Thursday, March 28, 2013

Following My Mother's Scent

Read the published version of Charlotte Canelli's column in the March 29, 2013 edition of the Norwood Transcript and Bulletin.

In 1960, I was 8 years old I had my first love affair with perfume. An older family friend had an impressive blue bottle of Evening in Paris on her dresser top. I’m not sure if my infatuation was with the lusty shape or the deep cobalt blue of the bottle. When these friends moved away to Paris months later, I was presented with the near-empty bottle. I hoarded that treasure for years.

When I was 12 years old, I walked the half-mile to the neighborhood drugstore and spent my complete month’s allowance on a bottle of the year’s popular cologne. It was an excessive but poignant Christmas present for my mother and I purchased it weeks in advance, painstakingly carrying it home and leaving it wrapped and unattended on a bookshelf. I impatiently anticipated the holiday.

My younger brother, just 4 years old, couldn’t resist the attraction. One late afternoon I came across the present on my bedroom floor, its bottle shattered, its box unwrapped. Heaven Scent by Helena Rubenstein spilled carelessly on the floorboards, trickling into the crevices of the hardwood.

My eyes and upper cheeks stung as the salty tears mixed with the spirits in the drops of cologne. (The added alcohol solution makes it more a cologne than a perfume). That intoxicating smell pervaded my room for days and months later. My allowance was spent; I couldn’t afford to replace the bottle. Years later the scent brought fresh tears to my eyes.

My mother passed away at the very young age of 49. When I catch the scent of her handkerchiefs tucked away in dresser drawers, suggestion of her later favored colognes, White Linen and Chloe, can take me to my knees.

How powerful are the memories that arrive with the senses.

This snowy season’s publication of “Perfume Lover: A Personal History of Scent “ (2013) by Denyse Beaulieu examines the stirring fascination of scent. The book is the writer’s own history with perfume and her preoccupation with it. She eventually found a home in Paris where she could focus fully on a career as fragrance writer. She also chronicles the fantastic experience of originating her own scent with an experienced parfumer. (Or one educated and trained in the creation of fragrance compositions.)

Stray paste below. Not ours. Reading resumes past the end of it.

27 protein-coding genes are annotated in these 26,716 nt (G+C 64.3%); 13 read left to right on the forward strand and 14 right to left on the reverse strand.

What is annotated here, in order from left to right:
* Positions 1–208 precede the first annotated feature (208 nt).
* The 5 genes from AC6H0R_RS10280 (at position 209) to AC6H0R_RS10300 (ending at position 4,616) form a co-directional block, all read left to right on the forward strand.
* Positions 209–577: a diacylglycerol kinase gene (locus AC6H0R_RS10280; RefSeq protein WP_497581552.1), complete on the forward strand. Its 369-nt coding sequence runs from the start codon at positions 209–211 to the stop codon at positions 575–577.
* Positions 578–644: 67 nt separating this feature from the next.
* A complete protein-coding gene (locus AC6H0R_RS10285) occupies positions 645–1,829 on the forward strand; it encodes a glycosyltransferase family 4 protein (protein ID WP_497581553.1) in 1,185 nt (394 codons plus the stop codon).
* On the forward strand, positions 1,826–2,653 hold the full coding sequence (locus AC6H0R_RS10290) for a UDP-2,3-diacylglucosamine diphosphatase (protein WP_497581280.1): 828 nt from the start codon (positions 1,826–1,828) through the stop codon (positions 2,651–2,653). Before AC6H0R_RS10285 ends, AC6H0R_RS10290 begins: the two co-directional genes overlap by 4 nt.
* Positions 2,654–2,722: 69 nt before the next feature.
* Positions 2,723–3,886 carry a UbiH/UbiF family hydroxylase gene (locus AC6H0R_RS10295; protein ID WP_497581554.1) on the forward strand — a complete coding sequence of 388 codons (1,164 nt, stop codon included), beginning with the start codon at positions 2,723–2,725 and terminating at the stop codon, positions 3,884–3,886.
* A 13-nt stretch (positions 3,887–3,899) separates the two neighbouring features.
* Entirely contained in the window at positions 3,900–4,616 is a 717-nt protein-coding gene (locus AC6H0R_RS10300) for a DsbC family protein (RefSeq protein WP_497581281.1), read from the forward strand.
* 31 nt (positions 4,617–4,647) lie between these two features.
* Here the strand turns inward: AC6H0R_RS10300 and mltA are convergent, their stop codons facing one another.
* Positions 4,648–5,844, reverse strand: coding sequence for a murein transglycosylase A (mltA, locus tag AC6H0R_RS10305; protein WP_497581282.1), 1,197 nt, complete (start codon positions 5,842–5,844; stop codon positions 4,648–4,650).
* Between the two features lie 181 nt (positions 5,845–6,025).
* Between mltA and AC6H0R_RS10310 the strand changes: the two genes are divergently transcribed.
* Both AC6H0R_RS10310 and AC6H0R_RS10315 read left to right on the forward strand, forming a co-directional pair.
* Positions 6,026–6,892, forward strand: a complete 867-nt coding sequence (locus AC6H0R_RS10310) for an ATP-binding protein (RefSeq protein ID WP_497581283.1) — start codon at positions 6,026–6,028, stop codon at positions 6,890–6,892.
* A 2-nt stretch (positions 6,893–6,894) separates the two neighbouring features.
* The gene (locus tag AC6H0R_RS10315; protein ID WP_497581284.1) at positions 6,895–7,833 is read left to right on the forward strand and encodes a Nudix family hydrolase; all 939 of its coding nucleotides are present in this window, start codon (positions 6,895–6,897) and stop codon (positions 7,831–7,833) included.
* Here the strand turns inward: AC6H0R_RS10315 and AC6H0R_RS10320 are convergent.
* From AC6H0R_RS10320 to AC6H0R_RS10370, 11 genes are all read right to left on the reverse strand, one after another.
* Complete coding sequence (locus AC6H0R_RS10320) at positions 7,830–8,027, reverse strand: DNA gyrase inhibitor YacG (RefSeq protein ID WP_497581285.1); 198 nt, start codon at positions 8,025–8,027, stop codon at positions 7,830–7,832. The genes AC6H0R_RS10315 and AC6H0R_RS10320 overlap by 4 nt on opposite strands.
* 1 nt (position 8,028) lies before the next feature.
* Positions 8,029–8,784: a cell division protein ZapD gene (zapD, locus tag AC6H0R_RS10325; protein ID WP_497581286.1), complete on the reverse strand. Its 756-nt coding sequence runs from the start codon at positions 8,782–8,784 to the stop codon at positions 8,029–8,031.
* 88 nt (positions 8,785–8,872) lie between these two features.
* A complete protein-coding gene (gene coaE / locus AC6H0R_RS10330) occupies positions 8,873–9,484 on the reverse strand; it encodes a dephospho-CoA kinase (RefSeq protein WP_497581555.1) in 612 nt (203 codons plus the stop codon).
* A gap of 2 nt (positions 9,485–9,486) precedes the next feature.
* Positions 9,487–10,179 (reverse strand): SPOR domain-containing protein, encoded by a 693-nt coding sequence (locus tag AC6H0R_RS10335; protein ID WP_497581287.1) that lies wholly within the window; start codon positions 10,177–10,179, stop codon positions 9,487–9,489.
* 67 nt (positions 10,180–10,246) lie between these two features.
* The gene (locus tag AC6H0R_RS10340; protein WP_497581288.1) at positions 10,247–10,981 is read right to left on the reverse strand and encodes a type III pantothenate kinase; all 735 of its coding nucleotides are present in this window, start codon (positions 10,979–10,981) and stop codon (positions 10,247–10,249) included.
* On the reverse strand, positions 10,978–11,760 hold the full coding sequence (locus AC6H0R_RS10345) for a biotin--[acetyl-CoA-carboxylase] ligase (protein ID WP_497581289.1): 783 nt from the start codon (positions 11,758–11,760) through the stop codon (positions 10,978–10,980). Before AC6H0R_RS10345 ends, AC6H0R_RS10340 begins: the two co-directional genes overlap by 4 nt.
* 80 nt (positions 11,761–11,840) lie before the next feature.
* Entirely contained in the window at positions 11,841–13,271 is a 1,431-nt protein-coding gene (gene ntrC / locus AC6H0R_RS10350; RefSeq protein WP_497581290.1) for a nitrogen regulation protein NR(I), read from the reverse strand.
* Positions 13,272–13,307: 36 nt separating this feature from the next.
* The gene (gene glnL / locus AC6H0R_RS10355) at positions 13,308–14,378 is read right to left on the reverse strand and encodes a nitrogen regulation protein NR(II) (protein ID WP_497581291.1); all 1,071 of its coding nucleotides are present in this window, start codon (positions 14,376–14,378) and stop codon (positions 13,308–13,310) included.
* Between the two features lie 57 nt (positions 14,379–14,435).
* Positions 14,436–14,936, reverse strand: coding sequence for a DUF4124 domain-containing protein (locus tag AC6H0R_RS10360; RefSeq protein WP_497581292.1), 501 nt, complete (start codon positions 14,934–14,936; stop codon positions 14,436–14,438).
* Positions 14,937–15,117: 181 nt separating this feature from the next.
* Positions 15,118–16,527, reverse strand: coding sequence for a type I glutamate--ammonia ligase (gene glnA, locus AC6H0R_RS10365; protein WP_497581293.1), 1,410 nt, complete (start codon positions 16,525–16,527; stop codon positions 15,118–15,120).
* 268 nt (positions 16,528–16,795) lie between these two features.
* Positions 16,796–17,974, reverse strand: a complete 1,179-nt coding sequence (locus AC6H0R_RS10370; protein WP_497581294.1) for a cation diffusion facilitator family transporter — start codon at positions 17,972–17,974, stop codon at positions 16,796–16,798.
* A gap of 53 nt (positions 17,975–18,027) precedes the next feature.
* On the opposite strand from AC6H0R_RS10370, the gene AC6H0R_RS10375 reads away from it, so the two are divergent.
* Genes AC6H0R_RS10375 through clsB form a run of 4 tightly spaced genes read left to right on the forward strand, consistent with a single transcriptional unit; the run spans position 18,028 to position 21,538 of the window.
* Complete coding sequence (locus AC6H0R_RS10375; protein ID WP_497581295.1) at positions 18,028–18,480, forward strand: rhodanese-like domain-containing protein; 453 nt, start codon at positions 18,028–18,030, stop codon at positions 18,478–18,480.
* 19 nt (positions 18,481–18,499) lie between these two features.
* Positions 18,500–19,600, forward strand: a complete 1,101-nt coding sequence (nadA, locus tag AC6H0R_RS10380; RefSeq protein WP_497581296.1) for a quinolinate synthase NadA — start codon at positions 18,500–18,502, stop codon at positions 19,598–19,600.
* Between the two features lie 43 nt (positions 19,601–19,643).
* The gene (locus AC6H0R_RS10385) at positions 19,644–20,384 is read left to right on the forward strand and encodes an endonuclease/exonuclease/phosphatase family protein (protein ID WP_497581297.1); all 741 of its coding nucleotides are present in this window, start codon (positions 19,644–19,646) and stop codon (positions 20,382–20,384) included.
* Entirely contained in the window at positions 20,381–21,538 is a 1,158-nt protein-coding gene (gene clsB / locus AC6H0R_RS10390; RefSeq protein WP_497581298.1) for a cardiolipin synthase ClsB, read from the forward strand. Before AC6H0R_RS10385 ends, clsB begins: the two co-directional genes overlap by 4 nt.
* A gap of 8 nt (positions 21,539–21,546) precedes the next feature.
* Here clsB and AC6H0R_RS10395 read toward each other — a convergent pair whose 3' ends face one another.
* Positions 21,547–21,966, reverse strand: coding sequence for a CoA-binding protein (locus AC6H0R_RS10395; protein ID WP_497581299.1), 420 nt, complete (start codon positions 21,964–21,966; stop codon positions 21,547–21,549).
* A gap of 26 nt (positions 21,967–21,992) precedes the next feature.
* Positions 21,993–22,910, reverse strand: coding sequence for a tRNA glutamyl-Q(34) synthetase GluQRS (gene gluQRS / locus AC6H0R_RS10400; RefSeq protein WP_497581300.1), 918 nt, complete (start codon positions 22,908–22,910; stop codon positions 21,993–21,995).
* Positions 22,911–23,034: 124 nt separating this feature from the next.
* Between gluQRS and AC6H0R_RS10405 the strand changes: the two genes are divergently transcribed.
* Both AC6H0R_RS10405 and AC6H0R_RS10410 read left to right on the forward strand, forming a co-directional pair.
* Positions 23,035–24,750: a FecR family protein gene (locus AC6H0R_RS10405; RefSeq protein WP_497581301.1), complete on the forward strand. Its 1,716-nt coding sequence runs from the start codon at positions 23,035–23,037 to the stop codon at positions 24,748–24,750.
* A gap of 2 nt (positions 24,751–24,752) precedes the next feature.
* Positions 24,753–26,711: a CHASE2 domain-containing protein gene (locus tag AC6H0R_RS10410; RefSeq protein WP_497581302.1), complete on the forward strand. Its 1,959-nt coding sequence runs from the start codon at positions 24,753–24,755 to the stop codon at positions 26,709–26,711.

Nose, in the vernacular of the fragrance world, can be described as someone with a superior sense of smell for odor notes. Fragrance experts are much like wine connoisseurs. Ingredients in perfumes are kept secret but experienced “noses” can often identify even the faintest of components.

“Diary of a Nose: A Year in the Life of a Parfumeur” (2013) by Jean-Claude Rizzoli explains the amazing gifts of Jean-Claude Ellena, a “nose” for the famous house of Herm├Ęs. The book describes the art form of a scent from its impulse (a moment in time or a place, perhaps) through the unique and personal experience that lingers long after the encounter.

Luca Turin, originally a biophysicist from Lebanon, is one of the best-known experts in fragrance in the world. He has co-written “Perfumes: the Guide” (2008) and “Perfumes: A to Z” (2009) with Tania Sanchez, reviewing more than a thousand commercial perfumes. He has been writing about fragrances since he was a teenager and he currently lives nearby in Somerville, working at MIT where he is perfecting an “electronic nose.” His is the author of “The Secret of Scent: Adventures in Perfume and the Science of Smell” (2006).

Chandler Burr chronicles Luca Turin’s relationship with perfume in “The Emperor of Scent: A Story of Perfume, Obsession and the Last Mystery of the Senses” (2002). In another book, “The Perfect Scent: A Year Inside the Perfume Industry in Paris and New York (2007), Chandler Burr investigates the behind-the-scenes financial and olfactory complexities of the perfume industry. He focuses on two scents – one developed by Jean-Claude Ellena and another by Sarah Jessica Parker.

Three more books chronicle the odysseys of those obsessed with scent. “The Scent Trail: How One Woman’s Quest for the Perfect Perfume Took Her Around the World” (2007) by Celia Lyttelton describes Lyttelton's passion evolving into her own signature perfume. “Coming to My Senses: A Story of Perfume, Pleasure and An Unlikely Bride” (2012) by Alyssa Harad guides us through the memoir of a soon-to-be bride who surrenders to a new-found obsession with perfume. It very nearly derails her wedding.

"Essence and Alchemy: A Natural History of Perfume" (2004) by Mandy Aftel composes the story of the progression of perfume from the spice trade routes to modern-day recipes that are included in the book.

A discussion including books about perfume wouldn’t be nearly complete without mention of the remarkable, resourceful Coco Chanel or her famous scent (and clothing designs.) Two books that attempt the story are “The Secret of Chanel No. 5: The Intimate History of the World’s Most Famous Perfume” (2010) by Tilar J. Mazzeo and the controversial “Coco Chanel: An Intimate Life” (2011) by Lisa Chaney. Coco Chanel died in 1971 at the age of eighty-seven, but the legend has not.

If these books awakened your senses, visit the library’s website and the link to the Minuteman Library Network to put one of them on hold. You may also call 781-769-0200 and speak to a librarian who will place the request for you.